Evolution of AWS

It is Amazon Web Services, and it may sound obvious, but the point is why that Amazon, an

e-commerce site started to give web services in the first place.

There is an interesting story behind it. Once again, this story proves time tested proverb "Necessity is the mother of invention."

What is the necessity behind AWS?

We all know Amazon started as an e-commerce site and has grown exponentially since its inception. The company(site) was growing fast, but the IT associated with it couldn't keep up the same pace.

Customers are increasing to the site, but the computing capacity(IT infrastructure) to handle all the customer traffic was insufficient. This includes storage, computing power, network traffic, Processor, RAM, etc.

Remember, there is no cloud computing or server virtualization at that point. Most applications will have a dedicated CPU, RAM, Hard Disk, etc. An application without a well-known load or network traffic will face significant server issues. Similarly, Amazon.com faces a scaling problem.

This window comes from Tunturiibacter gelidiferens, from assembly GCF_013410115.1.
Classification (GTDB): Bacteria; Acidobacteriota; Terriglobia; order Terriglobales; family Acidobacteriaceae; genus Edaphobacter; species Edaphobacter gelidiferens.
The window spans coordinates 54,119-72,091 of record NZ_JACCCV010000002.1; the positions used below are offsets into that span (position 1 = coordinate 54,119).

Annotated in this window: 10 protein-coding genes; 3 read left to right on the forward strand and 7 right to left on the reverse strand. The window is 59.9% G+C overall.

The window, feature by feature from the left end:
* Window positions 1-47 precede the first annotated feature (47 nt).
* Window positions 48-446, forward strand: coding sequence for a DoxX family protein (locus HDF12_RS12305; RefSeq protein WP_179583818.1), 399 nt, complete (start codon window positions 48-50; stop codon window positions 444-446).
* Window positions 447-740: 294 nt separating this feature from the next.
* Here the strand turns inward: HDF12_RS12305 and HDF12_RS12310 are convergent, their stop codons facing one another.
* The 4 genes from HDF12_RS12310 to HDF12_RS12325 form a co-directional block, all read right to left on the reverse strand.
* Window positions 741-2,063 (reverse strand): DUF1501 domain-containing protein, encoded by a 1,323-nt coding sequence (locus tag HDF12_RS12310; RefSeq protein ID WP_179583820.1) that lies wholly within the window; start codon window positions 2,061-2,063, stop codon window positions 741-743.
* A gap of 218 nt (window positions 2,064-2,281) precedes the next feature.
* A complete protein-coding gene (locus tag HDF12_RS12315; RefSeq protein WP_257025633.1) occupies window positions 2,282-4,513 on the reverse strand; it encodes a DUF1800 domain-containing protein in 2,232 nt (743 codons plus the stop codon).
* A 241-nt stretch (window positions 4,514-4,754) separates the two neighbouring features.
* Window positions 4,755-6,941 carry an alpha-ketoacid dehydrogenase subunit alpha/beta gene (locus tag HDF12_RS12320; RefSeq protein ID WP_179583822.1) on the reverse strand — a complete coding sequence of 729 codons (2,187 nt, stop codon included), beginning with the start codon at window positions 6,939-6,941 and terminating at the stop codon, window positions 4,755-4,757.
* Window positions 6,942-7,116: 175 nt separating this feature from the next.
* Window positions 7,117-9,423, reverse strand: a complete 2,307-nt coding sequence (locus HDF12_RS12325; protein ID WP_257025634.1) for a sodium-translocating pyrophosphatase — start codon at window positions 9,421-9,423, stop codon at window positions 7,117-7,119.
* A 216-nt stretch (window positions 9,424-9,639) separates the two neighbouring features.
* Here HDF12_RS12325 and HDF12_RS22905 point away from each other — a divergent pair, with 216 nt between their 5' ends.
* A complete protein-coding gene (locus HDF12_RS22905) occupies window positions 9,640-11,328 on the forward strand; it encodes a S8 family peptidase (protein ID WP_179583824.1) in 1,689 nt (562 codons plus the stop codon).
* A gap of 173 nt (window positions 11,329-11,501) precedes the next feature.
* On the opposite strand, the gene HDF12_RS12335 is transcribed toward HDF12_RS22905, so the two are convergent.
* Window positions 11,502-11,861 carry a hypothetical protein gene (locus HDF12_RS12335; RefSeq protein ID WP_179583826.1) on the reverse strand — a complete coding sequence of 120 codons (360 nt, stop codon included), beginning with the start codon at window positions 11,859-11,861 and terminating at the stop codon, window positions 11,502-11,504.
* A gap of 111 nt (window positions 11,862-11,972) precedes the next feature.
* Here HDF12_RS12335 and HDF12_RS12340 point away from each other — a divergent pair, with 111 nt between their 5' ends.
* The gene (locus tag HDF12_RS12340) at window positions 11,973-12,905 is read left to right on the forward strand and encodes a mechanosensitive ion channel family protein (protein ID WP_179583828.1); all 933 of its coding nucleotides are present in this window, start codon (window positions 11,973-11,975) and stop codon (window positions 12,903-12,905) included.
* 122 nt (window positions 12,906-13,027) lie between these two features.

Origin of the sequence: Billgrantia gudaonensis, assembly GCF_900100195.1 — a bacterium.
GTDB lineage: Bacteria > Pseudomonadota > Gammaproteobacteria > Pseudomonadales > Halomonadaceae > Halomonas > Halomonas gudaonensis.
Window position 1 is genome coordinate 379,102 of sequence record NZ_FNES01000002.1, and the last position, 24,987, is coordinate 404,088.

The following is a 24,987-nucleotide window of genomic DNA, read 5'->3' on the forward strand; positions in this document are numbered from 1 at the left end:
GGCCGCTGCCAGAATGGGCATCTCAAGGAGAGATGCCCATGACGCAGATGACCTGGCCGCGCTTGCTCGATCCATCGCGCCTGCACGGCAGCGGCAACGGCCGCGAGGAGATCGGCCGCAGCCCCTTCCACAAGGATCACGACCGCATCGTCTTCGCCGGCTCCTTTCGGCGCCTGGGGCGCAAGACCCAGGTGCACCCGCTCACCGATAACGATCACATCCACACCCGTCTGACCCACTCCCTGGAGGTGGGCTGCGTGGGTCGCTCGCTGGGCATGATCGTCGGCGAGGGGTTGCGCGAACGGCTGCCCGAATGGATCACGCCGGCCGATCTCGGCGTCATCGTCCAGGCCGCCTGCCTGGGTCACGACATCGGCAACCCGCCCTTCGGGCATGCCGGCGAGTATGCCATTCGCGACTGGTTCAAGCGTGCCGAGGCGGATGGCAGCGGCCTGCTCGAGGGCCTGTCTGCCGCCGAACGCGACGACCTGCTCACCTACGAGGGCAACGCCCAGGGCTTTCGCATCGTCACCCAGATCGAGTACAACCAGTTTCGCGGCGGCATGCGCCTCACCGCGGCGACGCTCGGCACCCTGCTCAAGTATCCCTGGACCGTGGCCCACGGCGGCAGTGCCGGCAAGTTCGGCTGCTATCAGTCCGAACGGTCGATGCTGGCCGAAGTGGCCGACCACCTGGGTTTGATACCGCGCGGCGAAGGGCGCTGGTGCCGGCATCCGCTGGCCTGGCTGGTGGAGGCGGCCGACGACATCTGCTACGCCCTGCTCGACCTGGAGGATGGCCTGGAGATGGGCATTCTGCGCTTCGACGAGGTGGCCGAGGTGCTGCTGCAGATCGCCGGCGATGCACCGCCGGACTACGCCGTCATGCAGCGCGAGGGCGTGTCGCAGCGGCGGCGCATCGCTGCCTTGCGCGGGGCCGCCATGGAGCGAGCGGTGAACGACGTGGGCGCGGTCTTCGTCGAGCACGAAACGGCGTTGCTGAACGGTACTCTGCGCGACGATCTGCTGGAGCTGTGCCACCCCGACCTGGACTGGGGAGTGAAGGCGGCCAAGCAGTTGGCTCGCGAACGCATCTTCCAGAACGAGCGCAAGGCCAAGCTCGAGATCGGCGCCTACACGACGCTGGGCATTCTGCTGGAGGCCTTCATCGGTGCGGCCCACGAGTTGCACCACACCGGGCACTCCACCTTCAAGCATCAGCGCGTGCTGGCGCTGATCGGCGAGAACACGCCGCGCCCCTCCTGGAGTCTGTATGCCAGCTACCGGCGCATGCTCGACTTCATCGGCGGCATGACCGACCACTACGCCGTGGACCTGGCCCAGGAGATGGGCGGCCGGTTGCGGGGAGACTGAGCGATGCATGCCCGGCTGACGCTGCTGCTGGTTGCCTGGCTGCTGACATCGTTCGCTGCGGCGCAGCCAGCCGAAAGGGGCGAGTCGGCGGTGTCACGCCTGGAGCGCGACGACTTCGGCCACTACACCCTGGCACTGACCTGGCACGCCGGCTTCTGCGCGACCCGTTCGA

More traffic = More computing = More storage = More resources
Less traffic = Less computing = Less storage = Less resource

If you have constant CPU, RAM, or storage, there is no chance of auto-scaling as the resources you have been constant. For example, your desktop/laptop.

If you notice consciously, the problem is that we always think of application and infrastructure as one single entity.

What if we separate the application and infrastructure?

Two folks, Chris Pinkham and Benjamin Black, presented a paper on amazon about this. This eventually evolved into Infrastructure as a Service(IaaS) in cloud computing.

When more sellers sell online, more online visitors log in. Amazon.com relies on a small profit margin as it is an online marketplace that unites sellers and consumers. So they must find ways to keep the infrastructure cost as low as possible. This has eventually led to a team of engineers with a competitive advantage in computer infrastructure and resource optimization compared to other folks in the industry.

I know I am beating around the bush, but I was hoping you could get the essence of AWS with the necessity of it in the background. I think there is no use in learning how to open an AWS account/create an EC2 instance/S3 bucket etc., without knowing their need in the first place.

Amazon started as an e-commerce store and became a cloud computing giant AWS, one of the best serendipity stories of all time.